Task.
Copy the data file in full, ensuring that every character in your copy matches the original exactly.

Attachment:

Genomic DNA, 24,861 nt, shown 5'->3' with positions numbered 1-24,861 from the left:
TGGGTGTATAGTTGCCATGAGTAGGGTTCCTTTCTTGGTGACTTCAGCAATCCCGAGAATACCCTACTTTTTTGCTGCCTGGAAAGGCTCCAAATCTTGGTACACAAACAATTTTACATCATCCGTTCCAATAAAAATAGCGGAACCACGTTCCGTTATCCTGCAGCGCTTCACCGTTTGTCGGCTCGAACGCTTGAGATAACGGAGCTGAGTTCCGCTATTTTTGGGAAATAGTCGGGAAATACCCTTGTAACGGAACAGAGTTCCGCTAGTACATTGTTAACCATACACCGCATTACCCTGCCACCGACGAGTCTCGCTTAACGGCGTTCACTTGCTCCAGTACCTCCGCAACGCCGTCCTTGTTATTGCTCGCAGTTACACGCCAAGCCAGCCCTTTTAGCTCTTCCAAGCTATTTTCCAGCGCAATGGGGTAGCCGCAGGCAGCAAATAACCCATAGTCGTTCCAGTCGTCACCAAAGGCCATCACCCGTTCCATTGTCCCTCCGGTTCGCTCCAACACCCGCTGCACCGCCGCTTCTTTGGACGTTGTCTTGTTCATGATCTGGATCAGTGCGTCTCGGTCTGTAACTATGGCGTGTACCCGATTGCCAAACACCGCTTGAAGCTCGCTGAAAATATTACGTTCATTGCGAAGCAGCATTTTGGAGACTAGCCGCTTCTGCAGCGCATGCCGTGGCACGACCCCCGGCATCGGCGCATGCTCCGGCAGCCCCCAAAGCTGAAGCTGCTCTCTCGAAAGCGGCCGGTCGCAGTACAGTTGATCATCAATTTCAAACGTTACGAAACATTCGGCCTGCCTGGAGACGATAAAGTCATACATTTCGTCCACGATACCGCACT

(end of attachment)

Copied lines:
Genomic DNA, 24,861 nt, shown 5'->3' with positions numbered 1-24,861 from the left:
TGGGTGTATAGTTGCCATGAGTAGGGTTCCTTTCTTGGTGACTTCAGCAATCCCGAGAATACCCTACTTTTTTGCTGCCTGGAAAGGCTCCAAATCTTGGTACACAAACAATTTTACATCATCCGTTCCAATAAAAATAGCGGAACCACGTTCCGTTATCCTGCAGCGCTTCACCGTTTGTCGGCTCGAACGCTTGAGATAACGGAGCTGAGTTCCGCTATTTTTGGGAAATAGTCGGGAAATACCCTTGTAACGGAACAGAGTTCCGCTAGTACATTGTTAACCATACACCGCATTACCCTGCCACCGACGAGTCTCGCTTAACGGCGTTCACTTGCTCCAGTACCTCCGCAACGCCGTCCTTGTTATTGCTCGCAGTTACACGCCAAGCCAGCCCTTTTAGCTCTTCCAAGCTATTTTCCAGCGCAATGGGGTAGCCGCAGGCAGCAAATAACCCATAGTCGTTCCAGTCGTCACCAAAGGCCATCACCCGTTCCATTGTCCCTCCGGTTCGCTCCAACACCCGCTGCACCGCCGCTTCTTTGGACGTTGTCTTGTTCATGATCTGGATCAGTGCGTCTCGGTCTGTAACTATGGCGTGTACCCGATTGCCAAACACCGCTTGAAGCTCGCTGAAAATATTACGTTCATTGCGAAGCAGCATTTTGGAGACTAGCCGCTTCTGCAGCGCATGCCGTGGCACGACCCCCGGCATCGGCGCATGCTCCGGCAGCCCCCAAAGCTGAAGCTGCTCTCTCGAAAGCGGCCGGTCGCAGTACAGTTGATCATCAATTTCAAACGTTACGAAACATTCGGCCTGCCTGGAGACGATAAAGTCATACATTTCGTCCACGATACCGCACT